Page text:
Bus driver explains why he’s on strike


Unpaid work time, long hours, no time with his family

Photo of a queue
Khayelitsha commuters wait for taxis during the bus strike. Photo: Barry Christianson

Sipho* is 45 years old and a long-haul bus driver on the Johannesburg – Pietermaritzburg – Umtata route. He has been doing this job for over ten years.

On 18 April he joined the bus strike which has entered its third week.

Sipho says he earns about R10,000 a month. A father of four, he is struggling to pay school fees for his two children and he has had to withdraw his two older children from a tertiary institution because he cannot cover their costs. His wife is unemployed.

Sipho says he doesn’t get to spend time with his family in Umtata. “Sometimes I arrive in Johannesburg in the morning … Then I get a call that I am off [that day]. This doesn’t give me time to plan my day. I just end up going to the place where the company pays for accommodation to eat and wash … The following day I will be on duty.”

He said there isn’t a proper duty roster; he never knows ahead of time when he will be off duty.

He says the employer only pays for the hours he drives the bus. He starts at 6am inspecting and loading the bus, and helping check-in passengers. But the employer only pays from 8am when he starts driving.

Again, at journey end, about 3am, he helps with offloading, picking up litter, and attending to passengers. This can take him until 6am. The employer does not compensate him for this time either.

There are two drivers on the journey who share the driving. “I get R400 allowance [for being on the road], which I [have to] share with the other driver,” he said.

GroundUp contacted the employer but the company refused to comment.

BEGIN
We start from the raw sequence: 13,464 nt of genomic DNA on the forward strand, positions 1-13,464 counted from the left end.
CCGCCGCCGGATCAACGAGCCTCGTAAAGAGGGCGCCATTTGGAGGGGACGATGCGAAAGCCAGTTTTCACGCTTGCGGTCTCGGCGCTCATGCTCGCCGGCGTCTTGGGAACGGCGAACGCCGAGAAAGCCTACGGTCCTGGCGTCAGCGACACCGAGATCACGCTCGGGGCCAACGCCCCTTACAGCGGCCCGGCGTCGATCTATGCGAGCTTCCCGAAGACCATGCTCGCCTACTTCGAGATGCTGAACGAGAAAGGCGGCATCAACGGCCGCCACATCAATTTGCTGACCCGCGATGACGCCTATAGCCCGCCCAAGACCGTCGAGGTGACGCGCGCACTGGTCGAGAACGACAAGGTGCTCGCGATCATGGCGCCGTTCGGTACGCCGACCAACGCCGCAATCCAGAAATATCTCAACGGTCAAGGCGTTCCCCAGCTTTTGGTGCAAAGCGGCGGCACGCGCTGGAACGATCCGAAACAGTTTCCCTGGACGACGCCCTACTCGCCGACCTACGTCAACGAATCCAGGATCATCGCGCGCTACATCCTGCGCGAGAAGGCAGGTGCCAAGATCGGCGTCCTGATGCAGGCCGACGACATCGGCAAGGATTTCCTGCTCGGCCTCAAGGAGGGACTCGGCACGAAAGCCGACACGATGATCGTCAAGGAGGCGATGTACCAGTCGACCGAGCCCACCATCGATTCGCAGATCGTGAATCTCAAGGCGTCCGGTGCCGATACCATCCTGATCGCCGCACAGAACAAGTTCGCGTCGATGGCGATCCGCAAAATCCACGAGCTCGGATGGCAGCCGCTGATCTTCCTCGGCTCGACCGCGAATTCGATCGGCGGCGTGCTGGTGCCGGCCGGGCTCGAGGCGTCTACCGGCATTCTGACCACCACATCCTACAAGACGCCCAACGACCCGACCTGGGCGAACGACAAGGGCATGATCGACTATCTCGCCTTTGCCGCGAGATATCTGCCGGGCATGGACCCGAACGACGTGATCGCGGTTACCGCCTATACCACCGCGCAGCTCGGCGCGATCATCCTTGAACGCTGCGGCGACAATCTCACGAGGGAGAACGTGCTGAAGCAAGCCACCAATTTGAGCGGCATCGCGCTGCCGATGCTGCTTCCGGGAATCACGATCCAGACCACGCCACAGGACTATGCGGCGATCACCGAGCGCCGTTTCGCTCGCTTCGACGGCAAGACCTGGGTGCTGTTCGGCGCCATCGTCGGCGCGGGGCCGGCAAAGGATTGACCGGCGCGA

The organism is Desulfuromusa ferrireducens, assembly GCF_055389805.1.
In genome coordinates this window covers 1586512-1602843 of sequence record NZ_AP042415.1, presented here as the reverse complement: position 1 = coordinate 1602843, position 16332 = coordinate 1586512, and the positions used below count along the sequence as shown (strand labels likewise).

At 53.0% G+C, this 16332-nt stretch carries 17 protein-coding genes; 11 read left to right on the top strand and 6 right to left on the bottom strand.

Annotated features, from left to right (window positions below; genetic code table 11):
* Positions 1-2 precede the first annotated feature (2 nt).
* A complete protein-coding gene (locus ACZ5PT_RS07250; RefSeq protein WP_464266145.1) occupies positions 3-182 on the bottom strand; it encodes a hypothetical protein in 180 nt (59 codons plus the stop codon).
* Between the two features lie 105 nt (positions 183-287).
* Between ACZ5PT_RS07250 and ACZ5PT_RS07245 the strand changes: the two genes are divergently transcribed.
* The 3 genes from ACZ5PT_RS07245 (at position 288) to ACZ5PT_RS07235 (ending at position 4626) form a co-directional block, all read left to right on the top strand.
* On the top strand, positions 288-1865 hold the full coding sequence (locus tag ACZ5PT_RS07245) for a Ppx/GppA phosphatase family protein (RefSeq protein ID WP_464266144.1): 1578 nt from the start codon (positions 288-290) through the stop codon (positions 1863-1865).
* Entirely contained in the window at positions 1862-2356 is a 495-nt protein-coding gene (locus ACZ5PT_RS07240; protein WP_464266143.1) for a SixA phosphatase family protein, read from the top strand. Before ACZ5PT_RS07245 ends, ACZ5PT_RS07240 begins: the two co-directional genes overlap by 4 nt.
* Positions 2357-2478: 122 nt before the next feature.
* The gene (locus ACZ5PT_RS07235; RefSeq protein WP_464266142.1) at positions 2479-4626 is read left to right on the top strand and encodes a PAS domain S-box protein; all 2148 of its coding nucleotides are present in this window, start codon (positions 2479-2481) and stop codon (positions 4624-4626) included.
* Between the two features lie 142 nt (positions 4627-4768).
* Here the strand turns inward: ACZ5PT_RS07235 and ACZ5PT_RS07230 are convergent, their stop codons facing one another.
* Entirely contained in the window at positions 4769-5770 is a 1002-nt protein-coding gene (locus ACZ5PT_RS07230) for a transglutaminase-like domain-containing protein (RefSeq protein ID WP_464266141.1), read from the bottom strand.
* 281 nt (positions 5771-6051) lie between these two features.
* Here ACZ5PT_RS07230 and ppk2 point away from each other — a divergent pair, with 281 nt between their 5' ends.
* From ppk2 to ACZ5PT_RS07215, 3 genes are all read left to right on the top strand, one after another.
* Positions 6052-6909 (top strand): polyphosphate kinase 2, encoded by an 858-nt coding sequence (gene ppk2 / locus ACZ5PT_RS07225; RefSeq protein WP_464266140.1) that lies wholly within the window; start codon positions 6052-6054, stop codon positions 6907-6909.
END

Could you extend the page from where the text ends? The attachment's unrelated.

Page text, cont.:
On Thursday he was looking forward to the wage negotiations. He hoped the employer would agree to at least a 10% increase, even though he wants, and the union initially demanded, 12%.

Zanele Sabela‚ spokesperson for the South African Transport and Allied Workers Union (SATAWU) said on Thursday, “Employers made good on their threat to revert back to the [CCMA] mediator’s proposal of 8% for the first year and 8.5% for the second year.”

On Thursday evening a press statement by bus companies said that “negotiations have once again collapsed and unions have indicated that they will revert to their previous demand of a 12% increase”.

It said the industry average salary for a bus driver is R16,000 per month, about the same as the average monthly salary for high school teachers. The average annual wage increase in the bus industry over the last ten years was 9.22%.

However, the website payscale.com gives the median bus driver monthly salary as R8,570 per month.

The strike continued on Friday.

See also: The long wait to get home

* Not his real name

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TOPICS:  Labour Transport Unions

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